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Kanye West caught using Pirate Bay to download music software (arstechnica.co.uk)
335 points by empressplay on Mar 2, 2016 | hide | past | web | favorite | 161 comments

Xfer records is very small, its just 2 people really (Steve and I). It's nice seeing this get so much attention. We are a very small company (if you can even call it that, I'm not even full time). Every sale is a big deal for Xfer, and piracy definitely hurts us. We don't have the resources to combat it, and we don't put restrictive copy protection on our software because we don't believe in hurting paying customers to slow down piracy.

It's always a sad reminder for us when we see people (who can obviously afford our software) stealing it :(

As someone who has purchased most of your products, I just wanted to say thank you!

I admit I've pirated a lot of software in order to try it over time, but I end up buying what I start using in my workflow. I don't make money producing music (yet!), so I definitely use trials or pirate expensive plugins (I'll often try to re-trial something if my trial lapses and I haven't yet used it enough).

Serum? I downloaded the trial, used it, then bought it. The same with LFO Tool. It is a complete steal at its price point, and an absolute beautiful piece of software. I hope Kanye gets more flac for this.

Keep up the great work! I'm constantly blown away at the work you and Steve do.

> I hope Kanye gets more flac for this.

I see him as more of a 128 kinda guy.

Thanks dude! You rock! And I bet the music you make with Xfer products rocks! :D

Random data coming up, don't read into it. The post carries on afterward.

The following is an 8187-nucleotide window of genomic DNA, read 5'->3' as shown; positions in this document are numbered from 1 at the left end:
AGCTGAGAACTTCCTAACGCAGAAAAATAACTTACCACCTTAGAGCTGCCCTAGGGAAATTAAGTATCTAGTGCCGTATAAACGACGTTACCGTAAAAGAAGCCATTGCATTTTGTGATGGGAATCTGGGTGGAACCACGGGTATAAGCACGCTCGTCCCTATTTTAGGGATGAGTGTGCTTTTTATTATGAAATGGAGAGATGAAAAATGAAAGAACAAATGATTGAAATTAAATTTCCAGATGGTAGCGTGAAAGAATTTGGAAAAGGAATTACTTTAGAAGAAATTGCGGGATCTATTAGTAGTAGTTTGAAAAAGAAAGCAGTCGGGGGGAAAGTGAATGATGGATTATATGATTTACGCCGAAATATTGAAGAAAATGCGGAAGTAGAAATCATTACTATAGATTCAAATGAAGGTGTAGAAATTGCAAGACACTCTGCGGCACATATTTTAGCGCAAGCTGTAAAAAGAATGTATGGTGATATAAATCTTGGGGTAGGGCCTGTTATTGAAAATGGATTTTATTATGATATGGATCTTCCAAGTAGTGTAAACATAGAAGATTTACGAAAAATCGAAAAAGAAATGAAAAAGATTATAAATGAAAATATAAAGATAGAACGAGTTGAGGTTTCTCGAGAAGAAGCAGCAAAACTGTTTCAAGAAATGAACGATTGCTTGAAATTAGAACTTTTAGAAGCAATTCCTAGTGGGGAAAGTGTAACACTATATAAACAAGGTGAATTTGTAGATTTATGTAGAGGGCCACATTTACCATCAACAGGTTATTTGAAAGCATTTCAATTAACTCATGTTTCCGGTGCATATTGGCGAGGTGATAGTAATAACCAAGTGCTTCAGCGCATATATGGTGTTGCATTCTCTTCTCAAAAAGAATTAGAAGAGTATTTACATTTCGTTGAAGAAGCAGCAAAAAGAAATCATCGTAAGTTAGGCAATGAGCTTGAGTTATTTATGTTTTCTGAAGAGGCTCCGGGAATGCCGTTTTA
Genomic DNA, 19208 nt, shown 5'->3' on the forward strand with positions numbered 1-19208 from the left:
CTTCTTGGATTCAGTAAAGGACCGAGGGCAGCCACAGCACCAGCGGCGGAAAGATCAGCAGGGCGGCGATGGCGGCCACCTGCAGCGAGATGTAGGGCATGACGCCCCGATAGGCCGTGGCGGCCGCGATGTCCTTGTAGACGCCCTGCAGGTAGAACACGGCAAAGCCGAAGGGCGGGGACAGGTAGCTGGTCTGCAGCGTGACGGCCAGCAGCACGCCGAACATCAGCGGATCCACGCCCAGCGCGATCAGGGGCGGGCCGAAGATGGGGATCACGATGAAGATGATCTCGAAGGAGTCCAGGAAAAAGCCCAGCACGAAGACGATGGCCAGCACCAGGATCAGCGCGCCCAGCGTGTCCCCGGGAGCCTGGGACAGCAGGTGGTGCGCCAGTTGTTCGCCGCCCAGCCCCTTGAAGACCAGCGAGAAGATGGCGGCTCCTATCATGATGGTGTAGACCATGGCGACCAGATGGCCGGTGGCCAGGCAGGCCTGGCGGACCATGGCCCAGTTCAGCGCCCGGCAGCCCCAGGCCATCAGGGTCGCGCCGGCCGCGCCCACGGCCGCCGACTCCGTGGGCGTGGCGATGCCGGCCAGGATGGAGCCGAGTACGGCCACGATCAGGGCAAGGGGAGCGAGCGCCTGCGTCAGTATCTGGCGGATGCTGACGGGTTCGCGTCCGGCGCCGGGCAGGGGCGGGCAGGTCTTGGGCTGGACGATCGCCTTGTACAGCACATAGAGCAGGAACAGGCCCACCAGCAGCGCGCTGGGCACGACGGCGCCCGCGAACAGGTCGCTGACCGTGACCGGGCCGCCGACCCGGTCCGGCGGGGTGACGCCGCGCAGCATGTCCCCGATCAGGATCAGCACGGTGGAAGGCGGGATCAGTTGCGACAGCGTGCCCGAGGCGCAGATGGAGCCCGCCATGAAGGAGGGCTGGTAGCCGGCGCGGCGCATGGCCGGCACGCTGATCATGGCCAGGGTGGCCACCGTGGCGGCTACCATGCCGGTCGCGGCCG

I'd like to hear the music you made with these tools please.

> stealing it :(

<rant> While I empathize with most of your comment, you lost me at the end. Let's not use hyperbolic rhetoric. The crime is copyright infringement (unlawful copying), not stealing (theft), and not plunder and murder on the high seas (piracy). Yes, the sheet music publishers back in the day were able to convince people to use the language of the terrorism of their day (piracy). The hyperbole still harms discourse. </rant>

A kid in his bedroom who hasn't saved up enough allowance to buy Serum yet is unlawfully copying our software. Kayne stole our software

Thanks, a healthy perspective.

Stop crying, just be grateful for the free exposure you are getting from this. You really think he's trying to get your software for free and not eventually pay for it? He probably has already purchased it and licensed on another computer at home.

The same way Kayne is grateful for the free exposure he got for his "The Life of Pablo" album and his "Tidal" subscription-based music streaming service, by meeting with his legal team to discuss the possibility of suing The Pirate Bay? [1]

Do you think a kid in his bedroom who hasn't saved up enough allowance to buy Serum, start his own subscription-based music streaming service, and hire his own legal team to sue pirate bay, probably has a mom who has already purchased it and licensed on another computer at home, too?